Wednesday, February 29, 2012

Watching Over My Daughter

I'm in Iligan City right now, watching over my daughter.

Last Friday, she said she was feeling feverish but still attended her church's youth activity. She attended her classes on Saturday and Sunday. Finally, she felt bad enough to go to the doctor who diagnosed intestinal bacteria. Yesterday, my wife called to tell me that our daughter's fever had spiked again so left work around 12 noon and took the bus to Iligan. Normally a two hour trip, it took me more than three hours to get here because of all the road repairs being done on the highway.

By the time I arrived, she was feeling better, joking with her cousin, Kristine. She hasn't had a fever since last night but this morning complained of pain while urinating. We took her to the laboratory to have some tests. We'll be taking her to the doctor around three o'clock.

It's so difficult having a child away from home. She's living with her aunt but you can't help but worry at a time like this. I would like to have her study in Cagayan de Oro just so we can keep watch but the school here is one of the best in the region. She also likes it here.

Another difficulty is that we are a bit financially challenged right now. I took out a loan from the company but it has yet to appear in my bank account. I wonder how I'll manage if we need to admit her to hospital. Thank God for relatives.

Monday, February 20, 2012

Trying to Work from Home

I'm on a one-day vacation right now. I always put my vacations on Mondays or Fridays so I can have an extended weekend. I also took this opportunity to find out if I could make a living out of working from home.

I've taken a part-time job writing short (150, 200, and 300 word) articles. I'm supposed to write 10 articles per day from Monday to Friday. It's been almost two weeks since but I haven't been able to meet my quota. I tried to see if I could finish at least 10 in one whole day so I had a go at it last Saturday. I wasn't successful. I only got five articles in.

What are the issues?

We have one computer at home. My kids sometimes need to do some research for their homework and they also like to play computer games or watch movies. It's a constant competition for computer time. As the father, I've laid down the law. "When I'm at home, I get to use the computer. If you have some research, I'll let you use it but, otherwise, it's mine to use." The DVDs have started to gather dust since I said that.

Major issue for me was the article topics. They're not really topics but keywords. I choose a keyword from a database and write an article using that keyword in the article. It's not a problem if the keyword was for a topic I'm familiar with. Most of the time, I need to do some research before I write anything. That slows me down considerably.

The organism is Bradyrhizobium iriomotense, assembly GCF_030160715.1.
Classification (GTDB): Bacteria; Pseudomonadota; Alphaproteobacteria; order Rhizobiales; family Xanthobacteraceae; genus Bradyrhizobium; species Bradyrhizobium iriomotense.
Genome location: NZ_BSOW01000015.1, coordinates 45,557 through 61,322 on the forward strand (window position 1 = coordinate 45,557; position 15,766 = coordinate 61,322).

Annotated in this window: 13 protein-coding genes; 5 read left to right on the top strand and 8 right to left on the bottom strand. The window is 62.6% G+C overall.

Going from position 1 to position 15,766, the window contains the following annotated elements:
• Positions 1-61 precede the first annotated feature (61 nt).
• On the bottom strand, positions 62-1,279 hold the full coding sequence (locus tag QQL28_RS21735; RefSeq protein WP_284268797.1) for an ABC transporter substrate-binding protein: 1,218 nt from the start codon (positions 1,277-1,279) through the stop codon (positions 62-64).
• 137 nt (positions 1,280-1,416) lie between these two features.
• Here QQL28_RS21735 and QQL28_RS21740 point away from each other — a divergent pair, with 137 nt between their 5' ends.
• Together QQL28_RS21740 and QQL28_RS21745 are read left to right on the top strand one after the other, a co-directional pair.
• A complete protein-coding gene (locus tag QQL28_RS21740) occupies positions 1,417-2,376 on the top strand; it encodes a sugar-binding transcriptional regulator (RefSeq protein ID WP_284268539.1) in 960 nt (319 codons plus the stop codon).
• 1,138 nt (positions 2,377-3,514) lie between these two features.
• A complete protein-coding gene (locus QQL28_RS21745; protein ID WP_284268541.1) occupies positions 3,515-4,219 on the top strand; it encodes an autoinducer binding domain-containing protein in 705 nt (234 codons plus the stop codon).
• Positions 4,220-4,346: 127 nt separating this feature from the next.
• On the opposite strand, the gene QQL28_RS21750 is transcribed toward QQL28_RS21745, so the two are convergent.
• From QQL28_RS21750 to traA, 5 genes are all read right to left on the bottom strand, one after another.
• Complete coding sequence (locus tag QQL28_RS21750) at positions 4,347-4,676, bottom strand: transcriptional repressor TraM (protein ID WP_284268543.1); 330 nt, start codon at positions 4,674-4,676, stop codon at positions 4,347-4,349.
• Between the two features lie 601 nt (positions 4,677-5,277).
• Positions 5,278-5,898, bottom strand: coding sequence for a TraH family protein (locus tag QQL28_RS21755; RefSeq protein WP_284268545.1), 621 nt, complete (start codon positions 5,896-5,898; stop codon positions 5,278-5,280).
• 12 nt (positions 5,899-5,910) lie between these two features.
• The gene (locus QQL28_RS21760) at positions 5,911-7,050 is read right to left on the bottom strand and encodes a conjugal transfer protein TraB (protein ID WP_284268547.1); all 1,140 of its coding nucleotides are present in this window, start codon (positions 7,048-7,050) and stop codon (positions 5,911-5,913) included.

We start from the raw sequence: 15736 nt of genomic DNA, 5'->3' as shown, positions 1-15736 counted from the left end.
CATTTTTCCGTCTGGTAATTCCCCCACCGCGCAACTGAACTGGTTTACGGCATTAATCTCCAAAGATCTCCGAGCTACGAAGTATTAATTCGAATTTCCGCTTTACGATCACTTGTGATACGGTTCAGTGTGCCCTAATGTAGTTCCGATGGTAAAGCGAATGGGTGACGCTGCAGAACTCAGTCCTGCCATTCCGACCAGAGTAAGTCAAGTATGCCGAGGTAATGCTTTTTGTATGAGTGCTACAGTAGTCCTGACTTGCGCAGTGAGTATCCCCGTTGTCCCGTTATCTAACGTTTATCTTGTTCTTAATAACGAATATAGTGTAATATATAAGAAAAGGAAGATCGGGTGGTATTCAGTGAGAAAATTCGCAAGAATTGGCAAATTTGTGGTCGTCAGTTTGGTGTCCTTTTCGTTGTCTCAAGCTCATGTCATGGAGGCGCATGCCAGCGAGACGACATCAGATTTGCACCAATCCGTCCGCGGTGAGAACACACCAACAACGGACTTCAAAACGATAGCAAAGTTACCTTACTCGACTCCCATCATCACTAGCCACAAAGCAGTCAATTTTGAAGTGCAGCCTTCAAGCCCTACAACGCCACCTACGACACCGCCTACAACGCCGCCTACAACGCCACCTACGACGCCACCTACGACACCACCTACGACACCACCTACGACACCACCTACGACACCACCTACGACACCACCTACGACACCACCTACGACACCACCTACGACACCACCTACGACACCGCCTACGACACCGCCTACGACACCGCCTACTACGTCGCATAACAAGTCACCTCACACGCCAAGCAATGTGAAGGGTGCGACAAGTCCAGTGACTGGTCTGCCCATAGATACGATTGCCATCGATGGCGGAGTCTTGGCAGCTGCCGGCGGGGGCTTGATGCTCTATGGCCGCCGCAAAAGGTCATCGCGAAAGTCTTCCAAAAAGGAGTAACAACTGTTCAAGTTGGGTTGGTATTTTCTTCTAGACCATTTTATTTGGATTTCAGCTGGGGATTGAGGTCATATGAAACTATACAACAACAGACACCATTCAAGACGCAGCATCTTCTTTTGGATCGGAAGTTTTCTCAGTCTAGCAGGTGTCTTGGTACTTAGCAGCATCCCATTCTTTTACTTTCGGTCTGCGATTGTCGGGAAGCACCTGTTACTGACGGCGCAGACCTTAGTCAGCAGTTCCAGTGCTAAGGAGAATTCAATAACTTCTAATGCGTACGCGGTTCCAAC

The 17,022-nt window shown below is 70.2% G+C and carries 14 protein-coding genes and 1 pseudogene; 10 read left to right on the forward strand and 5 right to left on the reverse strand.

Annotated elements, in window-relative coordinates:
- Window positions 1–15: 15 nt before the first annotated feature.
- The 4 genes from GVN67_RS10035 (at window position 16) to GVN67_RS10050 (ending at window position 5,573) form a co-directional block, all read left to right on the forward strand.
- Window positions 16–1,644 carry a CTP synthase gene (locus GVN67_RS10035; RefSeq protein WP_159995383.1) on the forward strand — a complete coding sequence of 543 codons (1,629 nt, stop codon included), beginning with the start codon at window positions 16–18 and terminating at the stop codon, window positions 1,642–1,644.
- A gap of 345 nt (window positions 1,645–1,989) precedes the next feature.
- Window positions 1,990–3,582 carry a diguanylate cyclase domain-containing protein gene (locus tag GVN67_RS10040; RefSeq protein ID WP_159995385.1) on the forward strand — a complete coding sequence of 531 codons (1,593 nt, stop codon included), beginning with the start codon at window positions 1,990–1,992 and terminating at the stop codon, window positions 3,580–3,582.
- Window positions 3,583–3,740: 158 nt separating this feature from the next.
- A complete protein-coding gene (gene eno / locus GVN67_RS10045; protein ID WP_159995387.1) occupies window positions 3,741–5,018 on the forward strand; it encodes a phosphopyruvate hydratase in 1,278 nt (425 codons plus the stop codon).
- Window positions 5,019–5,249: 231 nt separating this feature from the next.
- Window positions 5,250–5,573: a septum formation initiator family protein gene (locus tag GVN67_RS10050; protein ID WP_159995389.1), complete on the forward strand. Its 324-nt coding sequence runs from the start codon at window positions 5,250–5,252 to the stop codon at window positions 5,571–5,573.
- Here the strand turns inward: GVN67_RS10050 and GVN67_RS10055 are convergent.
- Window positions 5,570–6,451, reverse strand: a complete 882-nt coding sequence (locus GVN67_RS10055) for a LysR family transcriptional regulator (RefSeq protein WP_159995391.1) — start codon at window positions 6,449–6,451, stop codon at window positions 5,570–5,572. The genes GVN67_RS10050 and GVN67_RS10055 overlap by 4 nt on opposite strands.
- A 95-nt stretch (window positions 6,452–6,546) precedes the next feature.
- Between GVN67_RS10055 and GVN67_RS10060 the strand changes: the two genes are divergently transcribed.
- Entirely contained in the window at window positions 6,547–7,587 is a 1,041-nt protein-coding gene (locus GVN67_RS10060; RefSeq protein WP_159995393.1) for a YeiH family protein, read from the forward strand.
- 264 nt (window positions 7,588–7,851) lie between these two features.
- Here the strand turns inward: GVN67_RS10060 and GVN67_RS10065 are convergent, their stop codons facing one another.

I also have a bad streak of perfectionist in me. I tend to write, stop, consider, delete and start over. While that means that I turn out well-written articles, it also means it takes me a long time to finish. I've read that the proper way to write is to keep going, not minding spelling or grammar or flow of ideas. When you finish, that's when you go back and edit. I've been trying to do that but the old habits are a little deeply engraved. I've had some success though I still tend to stop for a bit.

Lastly, since I'm at home, I'm expected to help around the house. I've spun-dried five loads of clothes and hung them out to dry. I've had to refill the water dispenser, drive my wife to the highway, and refill the water container in the bathroom. I'm not counting the interruption for lunch. Also, when my wife wants to tell me something, I have to stop and listen...and reply.

I'm going to stop here and think of solutions for awhile. Dinner's calling.

Sunday, February 19, 2012

Using a Planner Part 4

I haven't actually used this technique since I'm still formulating it. I just want to describe the idea and maybe, by putting it down in words, I might come up with something.

When I receive a long term goal, I need to track my progress. That's because my boss wants to be informed of how far along I am in achieving the goal. When we talk about the goal, he's always asking what I've done so far, what I still need to do and, the really vague part, how many percent complete is the job.

How can I say, with some certainty, how many percent along I am in completing the job? In my case, it's always been a guess and my boss has usually accepted my guesses at face value. Sometimes, however, after saying it's 75% complete, I get a thrashing of sorts when the job takes several months to actually complete. It's kinda difficult to answer the question, "How could it take three months to finish the last 25% of the job?"

So, I needed to come up with a progress tracking method. Outlook's Task List has a feature where you can choose the percent complete. It's just an drop-down box where you can choose the percentage. That's' nice but it doesn't help you determine what number to choose. So, here's how I'm planning to do it:

I plan to cut up each task into five to ten steps or mini-tasks. In our office, we call these "milestones."

Let's say you have a task that says, "Organize a meeting for the team at the Neville Hotel on March 22, 2012."